Research shows that farm parents do not mindlessly expose their children to risks; rather they weigh them against the the positive impacts of involvement in the family’s agricultural heritage. (Shutterstock)
Agriculture is rated among the most dangerous industries by the International Labour Organization, and not just for adults.
Historically, health researchers and public health advocates have tried to counter these statistics by communicating the high rates of injury and the source of the hazards and by instructing parents to keep kids away from the hazards. Still, rates of child injury remain high.
What has been missing is an understanding of why parents chose to bring their kids into the farm work environment. So, this time, our team of researchers — from the University of Saskatchewan, Queen’s University and the Marshfield Clinic Research Foundation — decided it was our turn to listen.
Learning farm culture
At first glance, a work environment with heavy machinery, chemicals and confined spaces doesn’t seem like a good place for children. They aren’t present at mines or construction sites. But a farm is different because it is also a family’s home.
Our research team conducted in-depth interviews with 11 rural Saskatchewan farm parents and found that they see a lot of benefits to exposing their kids to farm work. These include: meeting the family’s needs for child care and family time; building work ethic, responsibility and pride; and the positive impacts of involvement in the family’s agricultural heritage.
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Unfortunately, previous health promotion efforts haven’t really acknowledged these benefits or the parent’s perspective in weighing out the positives.
Imagine you are a farm parent taking care of the kids during a busy harvest season. You have been with the kids at home for the morning and need to bring a meal out to those working in the field. Do you bring the kids with you, or leave them in the house?
On one hand, there could be tractors and other heavy machinery, ponds and the general rush and hustle of adults focused on completing the task at hand. On the other hand, kids who see farm work get a chance to connect to farm culture and can gradually learn to take on these tasks, plus they’ll be taught how to do tasks safely. Bringing the kids along also avoids leaving young kids at home alone.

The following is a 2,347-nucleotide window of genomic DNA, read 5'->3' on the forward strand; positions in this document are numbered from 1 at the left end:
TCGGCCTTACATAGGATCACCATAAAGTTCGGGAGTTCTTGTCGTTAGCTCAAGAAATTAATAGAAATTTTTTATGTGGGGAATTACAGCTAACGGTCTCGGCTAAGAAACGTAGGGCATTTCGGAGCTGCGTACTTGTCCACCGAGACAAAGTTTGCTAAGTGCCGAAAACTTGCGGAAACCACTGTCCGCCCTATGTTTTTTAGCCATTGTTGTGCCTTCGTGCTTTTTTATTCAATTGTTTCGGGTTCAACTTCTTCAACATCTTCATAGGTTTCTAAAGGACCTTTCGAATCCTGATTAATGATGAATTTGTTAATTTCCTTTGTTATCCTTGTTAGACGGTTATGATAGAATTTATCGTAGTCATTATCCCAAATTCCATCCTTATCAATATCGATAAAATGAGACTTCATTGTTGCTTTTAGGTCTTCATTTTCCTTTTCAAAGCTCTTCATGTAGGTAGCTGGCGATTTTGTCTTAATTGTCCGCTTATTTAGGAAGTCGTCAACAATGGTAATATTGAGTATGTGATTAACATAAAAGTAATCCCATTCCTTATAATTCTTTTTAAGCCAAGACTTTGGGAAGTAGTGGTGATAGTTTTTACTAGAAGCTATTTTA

Different parents might make different choices in these situations, but all parents are faced with balancing the pros and cons in their family context based on their experiences and family characteristics.
Lead author of the study, Valerie, grew up as a farm kid and raised her own children on the farm, so she understands the tricky tradeoffs that parents face.
While studying how farm parents balance the potential risks with the perceived benefits of farm life, we discovered a complex decision-making process that involves weighing risk-reward tradeoffs. After talking with farm parents, we developed a framework showing a scale — balancing potential risks and benefits.
“Tipping the scales” to make a decision about bringing kids into the farm environment depends on parental perceptions, and these perceptions are in turn influenced by a personal history in agriculture, prior knowledge, past experience, characteristics of children and safety norms in their family and community.
If we have a better understanding of how farm parents make these decisions, we’ll have a better chance of working together to find strategies that work.
Even though many farm parents were raised on farms themselves and recognize the importance of farm safety for their families, serious child injuries and deaths continue to occur. The study showed us that parental decisions of whether to bring children into the farm work area depend on context.
Our hope moving forward is that this framework will contribute to future prevention strategies aimed at harm reduction, by considering both the perceived risks and benefits that play a role in farm parents’ decision-making.
About The Author
Catherine Trask, Canada Research Chair in Ergonomics and Musculoskeletal Health, University of Saskatchewan and Valerie L. Elliot, Research Assistant, University of Saskatchewan